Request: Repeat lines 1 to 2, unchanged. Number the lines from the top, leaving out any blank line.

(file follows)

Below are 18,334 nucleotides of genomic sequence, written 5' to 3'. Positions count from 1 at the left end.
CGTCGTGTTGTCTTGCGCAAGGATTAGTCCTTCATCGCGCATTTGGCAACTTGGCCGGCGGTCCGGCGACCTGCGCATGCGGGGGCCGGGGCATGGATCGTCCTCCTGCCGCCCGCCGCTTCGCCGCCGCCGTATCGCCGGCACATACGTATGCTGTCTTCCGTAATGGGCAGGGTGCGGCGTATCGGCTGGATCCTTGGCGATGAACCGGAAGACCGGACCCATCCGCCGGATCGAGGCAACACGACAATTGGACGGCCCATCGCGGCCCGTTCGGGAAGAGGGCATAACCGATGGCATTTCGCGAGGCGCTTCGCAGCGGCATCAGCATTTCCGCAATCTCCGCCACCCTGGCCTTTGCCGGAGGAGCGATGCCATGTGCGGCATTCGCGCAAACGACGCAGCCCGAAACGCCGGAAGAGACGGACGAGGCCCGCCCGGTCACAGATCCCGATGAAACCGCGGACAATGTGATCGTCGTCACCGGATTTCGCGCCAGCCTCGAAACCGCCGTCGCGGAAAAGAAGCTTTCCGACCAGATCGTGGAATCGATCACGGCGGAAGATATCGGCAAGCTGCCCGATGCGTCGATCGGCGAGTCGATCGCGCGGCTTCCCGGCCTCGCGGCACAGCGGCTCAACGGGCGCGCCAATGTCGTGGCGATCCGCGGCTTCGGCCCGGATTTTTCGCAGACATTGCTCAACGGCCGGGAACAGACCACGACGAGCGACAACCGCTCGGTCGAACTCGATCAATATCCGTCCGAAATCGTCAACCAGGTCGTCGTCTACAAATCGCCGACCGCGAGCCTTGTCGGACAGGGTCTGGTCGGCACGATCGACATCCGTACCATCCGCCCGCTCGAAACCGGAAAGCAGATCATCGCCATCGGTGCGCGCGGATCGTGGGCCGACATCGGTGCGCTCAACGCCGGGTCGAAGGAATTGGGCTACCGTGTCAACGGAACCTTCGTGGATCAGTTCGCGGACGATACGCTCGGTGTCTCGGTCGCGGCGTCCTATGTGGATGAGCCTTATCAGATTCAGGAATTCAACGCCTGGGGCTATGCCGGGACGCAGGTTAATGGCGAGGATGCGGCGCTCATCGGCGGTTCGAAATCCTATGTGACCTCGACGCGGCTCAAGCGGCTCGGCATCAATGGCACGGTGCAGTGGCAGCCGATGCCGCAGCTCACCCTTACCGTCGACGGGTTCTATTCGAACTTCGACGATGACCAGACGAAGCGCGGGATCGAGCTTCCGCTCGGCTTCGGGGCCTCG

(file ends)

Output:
Below are 18,334 nucleotides of genomic sequence, written 5' to 3'. Positions count from 1 at the left end.
CGTCGTGTTGTCTTGCGCAAGGATTAGTCCTTCATCGCGCATTTGGCAACTTGGCCGGCGGTCCGGCGACCTGCGCATGCGGGGGCCGGGGCATGGATCGTCCTCCTGCCGCCCGCCGCTTCGCCGCCGCCGTATCGCCGGCACATACGTATGCTGTCTTCCGTAATGGGCAGGGTGCGGCGTATCGGCTGGATCCTTGGCGATGAACCGGAAGACCGGACCCATCCGCCGGATCGAGGCAACACGACAATTGGACGGCCCATCGCGGCCCGTTCGGGAAGAGGGCATAACCGATGGCATTTCGCGAGGCGCTTCGCAGCGGCATCAGCATTTCCGCAATCTCCGCCACCCTGGCCTTTGCCGGAGGAGCGATGCCATGTGCGGCATTCGCGCAAACGACGCAGCCCGAAACGCCGGAAGAGACGGACGAGGCCCGCCCGGTCACAGATCCCGATGAAACCGCGGACAATGTGATCGTCGTCACCGGATTTCGCGCCAGCCTCGAAACCGCCGTCGCGGAAAAGAAGCTTTCCGACCAGATCGTGGAATCGATCACGGCGGAAGATATCGGCAAGCTGCCCGATGCGTCGATCGGCGAGTCGATCGCGCGGCTTCCCGGCCTCGCGGCACAGCGGCTCAACGGGCGCGCCAATGTCGTGGCGATCCGCGGCTTCGGCCCGGATTTTTCGCAGACATTGCTCAACGGCCGGGAACAGACCACGACGAGCGACAACCGCTCGGTCGAACTCGATCAATATCCGTCCGAAATCGTCAACCAGGTCGTCGTCTACAAATCGCCGACCGCGAGCCTTGTCGGACAGGGTCTGGTCGGCACGATCGACATCCGTACCATCCGCCCGCTCGAAACCGGAAAGCAGATCATCGCCATCGGTGCGCGCGGATCGTGGGCCGACATCGGTGCGCTCAACGCCGGGTCGAAGGAATTGGGCTACCGTGTCAACGGAACCTTCGTGGATCAGTTCGCGGACGATACGCTCGGTGTCTCGGTCGCGGCGTCCTATGTGGATGAGCCTTATCAGATTCAGGAATTCAACGCCTGGGGCTATGCCGGGACGCAGGTTAATGGCGAGGATGCGGCGCTCATCGGCGGTTCGAAATCCTATGTGACCTCGACGCGGCTCAAGCGGCTCGGCATCAATGGCACGGTGCAGTGGCAGCCGATGCCGCAGCTCACCCTTACCGTCGACGGGTTCTATTCGAACTTCGACGATGACCAGACGAAGCGCGGGATCGAGCTTCCGCTCGGCTTCGGGGCCTCG